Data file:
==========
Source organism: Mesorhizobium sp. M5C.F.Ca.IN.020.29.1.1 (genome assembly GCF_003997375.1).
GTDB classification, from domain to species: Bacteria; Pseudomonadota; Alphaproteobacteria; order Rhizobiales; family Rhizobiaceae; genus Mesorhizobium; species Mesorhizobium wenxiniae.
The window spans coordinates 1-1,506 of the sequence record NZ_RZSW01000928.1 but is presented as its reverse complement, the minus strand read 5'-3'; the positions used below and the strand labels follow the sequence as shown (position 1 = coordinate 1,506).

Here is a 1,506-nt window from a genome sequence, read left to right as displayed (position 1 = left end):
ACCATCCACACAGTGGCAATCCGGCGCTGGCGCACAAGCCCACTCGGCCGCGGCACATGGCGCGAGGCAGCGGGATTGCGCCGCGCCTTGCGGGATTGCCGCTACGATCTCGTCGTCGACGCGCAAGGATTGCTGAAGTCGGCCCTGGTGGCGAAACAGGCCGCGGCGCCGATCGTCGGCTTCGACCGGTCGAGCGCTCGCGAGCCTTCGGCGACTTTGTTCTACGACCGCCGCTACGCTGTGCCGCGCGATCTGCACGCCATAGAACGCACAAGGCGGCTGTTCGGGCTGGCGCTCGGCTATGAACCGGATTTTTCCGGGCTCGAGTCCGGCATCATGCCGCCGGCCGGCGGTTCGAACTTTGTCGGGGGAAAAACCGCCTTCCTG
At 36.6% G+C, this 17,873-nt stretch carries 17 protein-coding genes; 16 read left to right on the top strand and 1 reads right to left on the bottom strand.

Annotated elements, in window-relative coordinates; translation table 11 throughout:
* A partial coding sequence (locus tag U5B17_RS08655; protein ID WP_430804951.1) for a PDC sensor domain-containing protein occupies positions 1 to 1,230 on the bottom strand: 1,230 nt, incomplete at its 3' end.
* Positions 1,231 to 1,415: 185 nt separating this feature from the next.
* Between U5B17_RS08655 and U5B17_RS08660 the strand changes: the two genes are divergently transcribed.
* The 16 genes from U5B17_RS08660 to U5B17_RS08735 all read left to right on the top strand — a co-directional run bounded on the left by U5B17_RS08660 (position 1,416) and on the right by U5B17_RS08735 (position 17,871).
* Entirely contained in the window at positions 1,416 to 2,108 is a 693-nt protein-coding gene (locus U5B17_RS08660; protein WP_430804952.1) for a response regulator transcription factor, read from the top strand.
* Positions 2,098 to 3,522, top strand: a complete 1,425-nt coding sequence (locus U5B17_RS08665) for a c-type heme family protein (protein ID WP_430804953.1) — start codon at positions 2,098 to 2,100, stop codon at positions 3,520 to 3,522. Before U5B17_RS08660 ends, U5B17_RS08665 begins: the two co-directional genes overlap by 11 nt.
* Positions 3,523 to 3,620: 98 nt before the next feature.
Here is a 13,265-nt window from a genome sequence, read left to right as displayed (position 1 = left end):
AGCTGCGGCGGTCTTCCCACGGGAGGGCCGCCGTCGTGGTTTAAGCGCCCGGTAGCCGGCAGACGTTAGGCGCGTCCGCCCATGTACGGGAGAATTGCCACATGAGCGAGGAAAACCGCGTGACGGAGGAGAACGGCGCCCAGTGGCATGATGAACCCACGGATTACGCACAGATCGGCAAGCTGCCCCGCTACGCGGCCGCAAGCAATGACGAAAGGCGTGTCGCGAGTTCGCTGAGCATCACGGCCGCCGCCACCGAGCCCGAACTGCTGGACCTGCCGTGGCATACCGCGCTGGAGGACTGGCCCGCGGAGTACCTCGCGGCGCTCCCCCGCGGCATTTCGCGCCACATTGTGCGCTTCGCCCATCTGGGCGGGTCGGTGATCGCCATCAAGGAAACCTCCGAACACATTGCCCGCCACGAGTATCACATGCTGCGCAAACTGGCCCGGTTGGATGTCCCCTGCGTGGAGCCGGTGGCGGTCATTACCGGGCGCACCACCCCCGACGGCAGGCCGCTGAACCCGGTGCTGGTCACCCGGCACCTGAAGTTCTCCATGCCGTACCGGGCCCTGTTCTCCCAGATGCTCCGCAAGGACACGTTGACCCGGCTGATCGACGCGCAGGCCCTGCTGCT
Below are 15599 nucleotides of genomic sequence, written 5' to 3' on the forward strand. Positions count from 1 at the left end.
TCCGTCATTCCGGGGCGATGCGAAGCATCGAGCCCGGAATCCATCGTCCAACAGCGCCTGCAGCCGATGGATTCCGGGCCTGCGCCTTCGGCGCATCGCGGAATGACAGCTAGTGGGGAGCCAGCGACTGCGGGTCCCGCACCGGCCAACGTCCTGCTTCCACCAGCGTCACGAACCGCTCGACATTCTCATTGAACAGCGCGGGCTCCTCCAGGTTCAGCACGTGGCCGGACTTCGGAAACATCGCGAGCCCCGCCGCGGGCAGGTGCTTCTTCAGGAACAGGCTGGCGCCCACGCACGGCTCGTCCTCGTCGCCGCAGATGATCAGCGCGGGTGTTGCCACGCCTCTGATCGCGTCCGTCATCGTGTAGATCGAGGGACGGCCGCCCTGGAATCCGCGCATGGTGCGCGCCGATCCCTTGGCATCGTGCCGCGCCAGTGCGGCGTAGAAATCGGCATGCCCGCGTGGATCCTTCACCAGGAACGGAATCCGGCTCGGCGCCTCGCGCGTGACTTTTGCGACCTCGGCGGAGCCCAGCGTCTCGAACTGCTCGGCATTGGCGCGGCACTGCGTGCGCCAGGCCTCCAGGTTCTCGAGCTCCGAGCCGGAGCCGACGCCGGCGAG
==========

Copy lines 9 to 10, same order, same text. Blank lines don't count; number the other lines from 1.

* Positions 1,231 to 1,415: 185 nt separating this feature from the next.
* Between U5B17_RS08655 and U5B17_RS08660 the strand changes: the two genes are divergently transcribed.